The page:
The green beans of the South are mostly string, snap or pole beans. String are so called because of the tough fibrous strings along the pods that needed to be removed back in the day before most seed companies successfully bred the strings away. Snap is associated with the freshness when the stem end is snapped off and the beans are halved or quartered lengthwise before cooking. Pole beans grow on a vine that has to be trained onto a pole.
In a fast-moving, modern-day factory farming culture, pole beans belong to an old farming craft. They take up acres of space for the trellises that have to be set up, and then they have to be handpicked again and again. The reason pole beans manage to hold out despite the odds in commercial bean culture is simple: taste and texture.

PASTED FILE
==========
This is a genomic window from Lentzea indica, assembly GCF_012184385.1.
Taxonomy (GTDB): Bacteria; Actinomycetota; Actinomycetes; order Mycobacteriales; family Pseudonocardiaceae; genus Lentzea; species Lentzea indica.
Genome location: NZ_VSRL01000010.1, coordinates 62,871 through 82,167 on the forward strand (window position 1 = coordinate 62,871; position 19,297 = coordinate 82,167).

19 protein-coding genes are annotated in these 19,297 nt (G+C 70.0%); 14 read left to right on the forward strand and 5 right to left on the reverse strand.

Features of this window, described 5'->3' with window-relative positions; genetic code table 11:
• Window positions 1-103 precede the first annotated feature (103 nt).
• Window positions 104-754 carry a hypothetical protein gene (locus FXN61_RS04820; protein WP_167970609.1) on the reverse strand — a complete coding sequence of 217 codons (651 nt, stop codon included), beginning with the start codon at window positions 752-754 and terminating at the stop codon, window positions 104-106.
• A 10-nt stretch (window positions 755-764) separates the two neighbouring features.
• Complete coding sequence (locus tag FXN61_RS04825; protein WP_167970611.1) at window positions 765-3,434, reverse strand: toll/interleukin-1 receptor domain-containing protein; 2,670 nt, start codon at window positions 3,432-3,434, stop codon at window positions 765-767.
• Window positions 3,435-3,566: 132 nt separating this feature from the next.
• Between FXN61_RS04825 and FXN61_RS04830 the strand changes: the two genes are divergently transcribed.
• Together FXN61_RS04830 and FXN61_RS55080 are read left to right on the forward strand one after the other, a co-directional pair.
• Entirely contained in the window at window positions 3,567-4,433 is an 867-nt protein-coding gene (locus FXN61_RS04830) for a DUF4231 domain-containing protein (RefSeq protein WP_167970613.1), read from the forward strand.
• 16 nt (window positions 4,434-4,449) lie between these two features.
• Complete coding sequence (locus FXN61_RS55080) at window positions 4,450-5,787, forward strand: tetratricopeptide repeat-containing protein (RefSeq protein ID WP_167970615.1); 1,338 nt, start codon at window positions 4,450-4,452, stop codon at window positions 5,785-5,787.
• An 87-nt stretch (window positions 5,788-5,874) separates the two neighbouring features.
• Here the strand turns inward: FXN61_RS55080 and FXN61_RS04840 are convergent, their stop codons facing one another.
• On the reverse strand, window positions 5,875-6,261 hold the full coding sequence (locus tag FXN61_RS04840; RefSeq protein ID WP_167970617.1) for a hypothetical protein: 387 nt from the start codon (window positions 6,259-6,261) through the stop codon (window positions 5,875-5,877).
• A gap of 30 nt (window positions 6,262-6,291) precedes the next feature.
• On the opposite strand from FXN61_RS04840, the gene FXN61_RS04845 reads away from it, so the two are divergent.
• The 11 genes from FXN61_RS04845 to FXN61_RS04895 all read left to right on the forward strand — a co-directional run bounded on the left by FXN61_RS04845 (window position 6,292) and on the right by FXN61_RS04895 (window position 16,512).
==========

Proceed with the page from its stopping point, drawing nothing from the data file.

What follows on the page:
String and snap beans are non-climbing, easy to harvest and cheap to produce. As good as they are, nobody has come up with a bush bean variety that has all the good eating qualities of a pole bean. Virtually everyone who has grown both -- including bush bean producers -- will say pole beans are their favorites for flavor. Pole beans can be wide and flat or round and plump, and they come in shades of green, yellow and purple.
When you know your bean, you
know your cooking method. For culinary purposes, beans can be divided into bush varieties, pole beans, half runners and dry beans. The glamorous and urbane-sounding haricot verts are French filet beans (in England they are called fine beans) and are thinner, crisper, stringless and harvested when five to seven inches long and one-quarter inch thick.